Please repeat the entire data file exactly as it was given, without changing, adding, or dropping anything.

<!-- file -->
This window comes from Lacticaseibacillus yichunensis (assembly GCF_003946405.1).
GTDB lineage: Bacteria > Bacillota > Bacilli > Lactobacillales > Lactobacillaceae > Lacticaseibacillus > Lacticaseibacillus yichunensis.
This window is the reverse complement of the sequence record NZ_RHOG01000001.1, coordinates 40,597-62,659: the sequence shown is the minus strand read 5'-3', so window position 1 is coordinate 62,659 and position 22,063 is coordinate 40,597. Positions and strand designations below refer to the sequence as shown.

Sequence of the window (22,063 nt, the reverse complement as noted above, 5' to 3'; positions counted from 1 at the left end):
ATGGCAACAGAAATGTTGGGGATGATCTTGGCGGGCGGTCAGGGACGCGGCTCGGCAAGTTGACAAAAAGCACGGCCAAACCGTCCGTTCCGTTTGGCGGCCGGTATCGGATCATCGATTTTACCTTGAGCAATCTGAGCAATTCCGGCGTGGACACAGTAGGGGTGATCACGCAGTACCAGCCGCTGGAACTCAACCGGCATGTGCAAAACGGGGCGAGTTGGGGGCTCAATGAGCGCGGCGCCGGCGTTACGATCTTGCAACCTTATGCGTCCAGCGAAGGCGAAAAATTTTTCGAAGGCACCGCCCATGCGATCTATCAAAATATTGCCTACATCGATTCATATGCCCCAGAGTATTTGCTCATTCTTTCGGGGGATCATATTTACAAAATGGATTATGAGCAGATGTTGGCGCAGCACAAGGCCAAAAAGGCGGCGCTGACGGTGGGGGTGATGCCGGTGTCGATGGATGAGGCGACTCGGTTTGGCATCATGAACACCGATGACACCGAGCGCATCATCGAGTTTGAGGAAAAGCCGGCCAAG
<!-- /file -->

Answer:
This window comes from Lacticaseibacillus yichunensis (assembly GCF_003946405.1).
GTDB lineage: Bacteria > Bacillota > Bacilli > Lactobacillales > Lactobacillaceae > Lacticaseibacillus > Lacticaseibacillus yichunensis.
This window is the reverse complement of the sequence record NZ_RHOG01000001.1, coordinates 40,597-62,659: the sequence shown is the minus strand read 5'-3', so window position 1 is coordinate 62,659 and position 22,063 is coordinate 40,597. Positions and strand designations below refer to the sequence as shown.

Sequence of the window (22,063 nt, the reverse complement as noted above, 5' to 3'; positions counted from 1 at the left end):
ATGGCAACAGAAATGTTGGGGATGATCTTGGCGGGCGGTCAGGGACGCGGCTCGGCAAGTTGACAAAAAGCACGGCCAAACCGTCCGTTCCGTTTGGCGGCCGGTATCGGATCATCGATTTTACCTTGAGCAATCTGAGCAATTCCGGCGTGGACACAGTAGGGGTGATCACGCAGTACCAGCCGCTGGAACTCAACCGGCATGTGCAAAACGGGGCGAGTTGGGGGCTCAATGAGCGCGGCGCCGGCGTTACGATCTTGCAACCTTATGCGTCCAGCGAAGGCGAAAAATTTTTCGAAGGCACCGCCCATGCGATCTATCAAAATATTGCCTACATCGATTCATATGCCCCAGAGTATTTGCTCATTCTTTCGGGGGATCATATTTACAAAATGGATTATGAGCAGATGTTGGCGCAGCACAAGGCCAAAAAGGCGGCGCTGACGGTGGGGGTGATGCCGGTGTCGATGGATGAGGCGACTCGGTTTGGCATCATGAACACCGATGACACCGAGCGCATCATCGAGTTTGAGGAAAAGCCGGCCAAG